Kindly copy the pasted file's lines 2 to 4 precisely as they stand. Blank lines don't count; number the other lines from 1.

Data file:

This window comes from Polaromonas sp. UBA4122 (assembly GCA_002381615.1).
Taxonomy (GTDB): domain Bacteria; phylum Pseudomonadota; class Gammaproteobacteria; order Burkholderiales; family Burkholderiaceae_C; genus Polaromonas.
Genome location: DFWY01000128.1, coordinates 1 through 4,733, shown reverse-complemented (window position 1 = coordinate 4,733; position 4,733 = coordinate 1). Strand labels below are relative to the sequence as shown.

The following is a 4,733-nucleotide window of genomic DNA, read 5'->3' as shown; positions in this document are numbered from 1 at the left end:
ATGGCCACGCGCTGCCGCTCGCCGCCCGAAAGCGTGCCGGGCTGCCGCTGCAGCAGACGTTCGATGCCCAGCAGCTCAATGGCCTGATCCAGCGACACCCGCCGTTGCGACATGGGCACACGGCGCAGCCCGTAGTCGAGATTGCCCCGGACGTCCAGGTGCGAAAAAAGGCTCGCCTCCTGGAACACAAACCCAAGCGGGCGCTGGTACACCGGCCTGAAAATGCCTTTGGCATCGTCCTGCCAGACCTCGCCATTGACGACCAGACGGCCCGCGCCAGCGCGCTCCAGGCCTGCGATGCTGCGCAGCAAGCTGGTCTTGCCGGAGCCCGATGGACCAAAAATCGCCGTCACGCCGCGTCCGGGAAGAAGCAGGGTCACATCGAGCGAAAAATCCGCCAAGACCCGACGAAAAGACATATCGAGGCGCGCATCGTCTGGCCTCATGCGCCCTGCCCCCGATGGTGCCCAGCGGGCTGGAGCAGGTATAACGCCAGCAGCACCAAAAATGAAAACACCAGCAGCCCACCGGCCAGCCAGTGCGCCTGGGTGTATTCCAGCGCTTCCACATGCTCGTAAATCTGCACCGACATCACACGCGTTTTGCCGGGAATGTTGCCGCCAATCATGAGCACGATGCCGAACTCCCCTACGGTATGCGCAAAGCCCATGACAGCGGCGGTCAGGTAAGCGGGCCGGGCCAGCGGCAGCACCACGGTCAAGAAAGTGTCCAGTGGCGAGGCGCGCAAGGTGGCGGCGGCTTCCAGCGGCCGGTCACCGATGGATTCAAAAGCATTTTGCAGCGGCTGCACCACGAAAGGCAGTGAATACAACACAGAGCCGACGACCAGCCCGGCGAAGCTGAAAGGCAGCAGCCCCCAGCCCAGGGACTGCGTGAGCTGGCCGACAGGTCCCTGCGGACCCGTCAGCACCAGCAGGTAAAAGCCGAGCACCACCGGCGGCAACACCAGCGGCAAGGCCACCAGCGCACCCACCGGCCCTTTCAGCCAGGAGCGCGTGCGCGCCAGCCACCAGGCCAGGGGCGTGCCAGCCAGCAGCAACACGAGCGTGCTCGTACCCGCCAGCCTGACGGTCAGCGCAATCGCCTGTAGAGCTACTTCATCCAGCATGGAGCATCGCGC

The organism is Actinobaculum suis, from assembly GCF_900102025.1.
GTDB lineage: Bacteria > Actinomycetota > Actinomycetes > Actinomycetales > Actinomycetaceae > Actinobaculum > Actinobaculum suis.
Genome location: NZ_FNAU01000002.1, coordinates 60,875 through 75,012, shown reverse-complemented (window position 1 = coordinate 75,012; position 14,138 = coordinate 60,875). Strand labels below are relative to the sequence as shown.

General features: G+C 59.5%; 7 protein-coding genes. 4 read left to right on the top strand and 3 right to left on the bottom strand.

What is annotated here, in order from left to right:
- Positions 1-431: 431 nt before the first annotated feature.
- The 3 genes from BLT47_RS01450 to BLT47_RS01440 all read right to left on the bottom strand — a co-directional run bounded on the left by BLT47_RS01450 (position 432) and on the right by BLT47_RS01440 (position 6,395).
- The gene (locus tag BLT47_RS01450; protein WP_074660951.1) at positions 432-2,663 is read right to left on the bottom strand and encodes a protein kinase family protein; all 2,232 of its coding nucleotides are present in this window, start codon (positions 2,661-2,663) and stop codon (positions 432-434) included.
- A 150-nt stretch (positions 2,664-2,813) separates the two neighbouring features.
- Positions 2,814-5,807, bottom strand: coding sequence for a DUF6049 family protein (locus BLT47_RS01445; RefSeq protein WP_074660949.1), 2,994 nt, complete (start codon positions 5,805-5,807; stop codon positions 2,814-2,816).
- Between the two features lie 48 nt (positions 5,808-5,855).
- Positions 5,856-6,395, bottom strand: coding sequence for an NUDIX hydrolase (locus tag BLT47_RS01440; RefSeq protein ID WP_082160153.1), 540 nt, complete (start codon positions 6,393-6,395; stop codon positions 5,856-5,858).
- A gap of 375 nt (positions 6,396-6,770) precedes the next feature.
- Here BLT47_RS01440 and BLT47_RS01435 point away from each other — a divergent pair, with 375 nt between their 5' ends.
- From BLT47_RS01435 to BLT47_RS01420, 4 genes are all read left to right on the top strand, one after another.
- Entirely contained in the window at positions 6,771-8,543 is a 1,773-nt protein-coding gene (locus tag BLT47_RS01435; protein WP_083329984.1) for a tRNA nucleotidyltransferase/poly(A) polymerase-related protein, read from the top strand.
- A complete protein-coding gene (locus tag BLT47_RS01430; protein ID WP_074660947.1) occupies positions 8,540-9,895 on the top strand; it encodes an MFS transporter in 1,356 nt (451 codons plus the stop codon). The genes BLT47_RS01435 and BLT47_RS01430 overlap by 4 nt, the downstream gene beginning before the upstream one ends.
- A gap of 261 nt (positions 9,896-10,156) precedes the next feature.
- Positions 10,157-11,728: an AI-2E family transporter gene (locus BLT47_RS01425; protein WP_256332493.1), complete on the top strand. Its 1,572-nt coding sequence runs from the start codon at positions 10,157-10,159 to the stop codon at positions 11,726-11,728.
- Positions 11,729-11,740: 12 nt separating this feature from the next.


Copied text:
Taxonomy (GTDB): domain Bacteria; phylum Pseudomonadota; class Gammaproteobacteria; order Burkholderiales; family Burkholderiaceae_C; genus Polaromonas.
Genome location: DFWY01000128.1, coordinates 1 through 4,733, shown reverse-complemented (window position 1 = coordinate 4,733; position 4,733 = coordinate 1). Strand labels below are relative to the sequence as shown.

The following is a 4,733-nucleotide window of genomic DNA, read 5'->3' as shown; positions in this document are numbered from 1 at the left end: